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ORIGINAL ARTICLE
Ahead of print publication  

An international, multi-institution survey of the use of EUS in the diagnosis of pancreatic cystic lesions


1 Endoscopy Center, Shengjing Hospital of China Medical University, Shenyang, Liaoning Province, China
2 Department of Gastroenterology, Harvard Medical School, Massachusetts General Hospital, Boston, Massachusetts, United States
3 Royal Prince Alfred Hospital, Camperdown, New South Wales, Australia
4 Center Hospitalier de l'Université de Montréal, Montreal, Canada
5 Division of Gastroenterology and Hepatology, Huntsman Cancer Center, University of Utah School of Medicine, Salt Lake City, Utah, USA
6 Endoscopic Unit, Institut Paoli-Calmettes, Marseille, France
7 Siriraj Hospital, Mahidol University, Bangkok, Thailand
8 Tel-Aviv Sourasky Medical Center, Tel Aviv, Israel
9 Department of Gastroenterology, Wake Forest School of Medicine, Winston-Salem, North Carolina, United States
10 Lyell McEwin Hospital, Elizabeth Vale, Adelaide, Australia
11 Department of Gastroenterology, Kitasato University East Hospital, Sagamihara, Japan
12 National Cancer Institute, Mexico City, Mexico
13 Department of Gastroenterology, Jaswant Rai Speciality Hospital, Meerut, Uttar Pradesh, India
14 Rawalpindi Medical College, Rawalpindi, Pakistan
15 Center for Gastroenterology, Teine-Kenjinkai Hospital, Sapporo, Japan
16 Division of Gastroenterology, Hepatology, and Endoscopy, Brigham and Women's Hospital, Boston, Massachusetts, United States
17 Department of Gastroenterology, All India Institute of Medical Sciences, New Delhi, India
18 American University of Beirut Medical Center, Beirut, Lebanon
19 National University of Singapore, Singapore
20 Digestive Associates of Houston, University of Texas, Houston, Texas, USA
21 Surgical Clinical Gastroenterolgy, University of Caldas, Manizales, Colombia
22 Anderson Cancer Center, University of Texas, Houston, Texas, USA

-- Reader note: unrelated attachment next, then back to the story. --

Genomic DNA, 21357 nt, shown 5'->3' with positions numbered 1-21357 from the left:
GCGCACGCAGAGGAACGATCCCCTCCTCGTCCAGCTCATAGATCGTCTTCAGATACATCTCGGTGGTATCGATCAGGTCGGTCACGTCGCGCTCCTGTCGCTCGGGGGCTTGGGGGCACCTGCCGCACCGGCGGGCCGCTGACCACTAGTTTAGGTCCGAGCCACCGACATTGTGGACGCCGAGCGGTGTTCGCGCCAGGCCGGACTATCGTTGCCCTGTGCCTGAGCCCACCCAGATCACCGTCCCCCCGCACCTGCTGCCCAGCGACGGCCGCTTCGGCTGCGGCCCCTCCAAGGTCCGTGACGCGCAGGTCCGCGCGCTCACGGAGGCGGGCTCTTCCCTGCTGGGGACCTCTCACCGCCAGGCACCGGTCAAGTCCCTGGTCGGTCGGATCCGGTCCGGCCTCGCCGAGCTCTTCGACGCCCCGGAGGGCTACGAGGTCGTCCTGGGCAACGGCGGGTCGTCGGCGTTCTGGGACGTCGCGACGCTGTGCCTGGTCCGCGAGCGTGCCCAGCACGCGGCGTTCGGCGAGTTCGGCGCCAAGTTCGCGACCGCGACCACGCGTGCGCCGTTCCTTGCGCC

23 Digestive Endoscopy Unit, Humanitas Research Hospital, Milan, Italy
24 Department of Gastroenterology, Sanjay Gandhi Postgraduate Institute of Medical Sciences, Lucknow, Uttar Pradesh, India
25 Department of Gastroenterology and Hepatology, Tokyo Medical University, Tokyo, Japan
26 Trocadero Clinic, Paris, France
27 Medical Department, Caritas-Krankenhaus, Uhlandstr 7, D-97980 Bad Mergentheim, Germany
28 Department of Gastroenterology, Royal Adelaide Hospital, Adelaide, Australia
29 Department of Internal Medicine, Faculty of Medicine, Cairo University, Cairo, Egypt
30 Erasmus MC University Medical Center Rotterdam, Rotterdam, The Netherlands
31 Participants of the Nucleus of Endoscopy of the Brazilian Society of Digestive Endoscopy (SOBED), São Paulo, Brazil
32 Division of Endoscopy, Gastro Unit, Copenhagen University Hospital, University of Copenhagen, Copenhagen, Denmark
33 Clinica Reina Sofia, Bogota, Colombia
34 Department of Gastroenterology and Hepatology, University Hospital of Santiago de Compostela, Santiago de Compostela, Spain
35 Columbia University Medical Center, New York, USA
36 Departments of Medicine & Therapeutics and Surgery, The Chinese University of Hong Kong, Hong Kong, China
37 Departments of Gastroenterology, Postgraduate Institute of Medical Education and Research, Chandigarh, India
38 Department of Medical and Surgical Sciences, Gastroenterology Unit, University of Bologna, Bologna, Italy
39 Department of Medical, Hospital Meiningen, Thuringia, Germany
40 Department of Gastroenterology and Endoscopy, S L Raheja Hospital, Mumbai, Maharashtra, India
41 Asian Institute of Gastroenterology, Hyderabad, Telangana, India
42 Rajavithi Hospital, Bangkok, Thailand
43 Bahrain Specialist Hospital, Manama, Kingdom of Bahrain
44 GastroUnit, Department of Surgery, Copenhagen University Hospital, Copenhagen, Denmark
45 Department of Internal Medicine and Gastroenterology, Cairo University, Cairo, Egypt
46 Fukushima Medical University Aizu Medical Center, Aizuwakamatsu, Japan
47 Prince Court Medical Center, Kuala Lumpur, Malaysia
48 Departments of Gastroenterology and Hepatology, Changi General Hospital, Singapore
49 Department of Surgery, Ana Costa Hospital, Sao Paulo, Brazil
50 Department of Gastroenterology, Research Center of Gastroenterology and Hepatology, University of Medicine and Pharmacy, Craiova, Romania
51 Digestive Endoscopy Unit, Catholic University, Rome, Italy
52 Head of the Endoscopy Division, Ecuadorian Institute of Digestive Disease, Guayaquil, Ecuador

Date of Submission27-Jun-2019
Date of Acceptance04-Aug-2019
Date of Web Publication25-Sep-2019

Correspondence Address:
Siyu Sun,
Shengjing Hospital of China Medical University, No. 36, Sanhao Street, Shenyang, Liaoning Province 110004
China
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Source of Support: None, Conflict of Interest: None

DOI: 10.4103/eus.eus_61_19

PMID: 31552915

  Abstract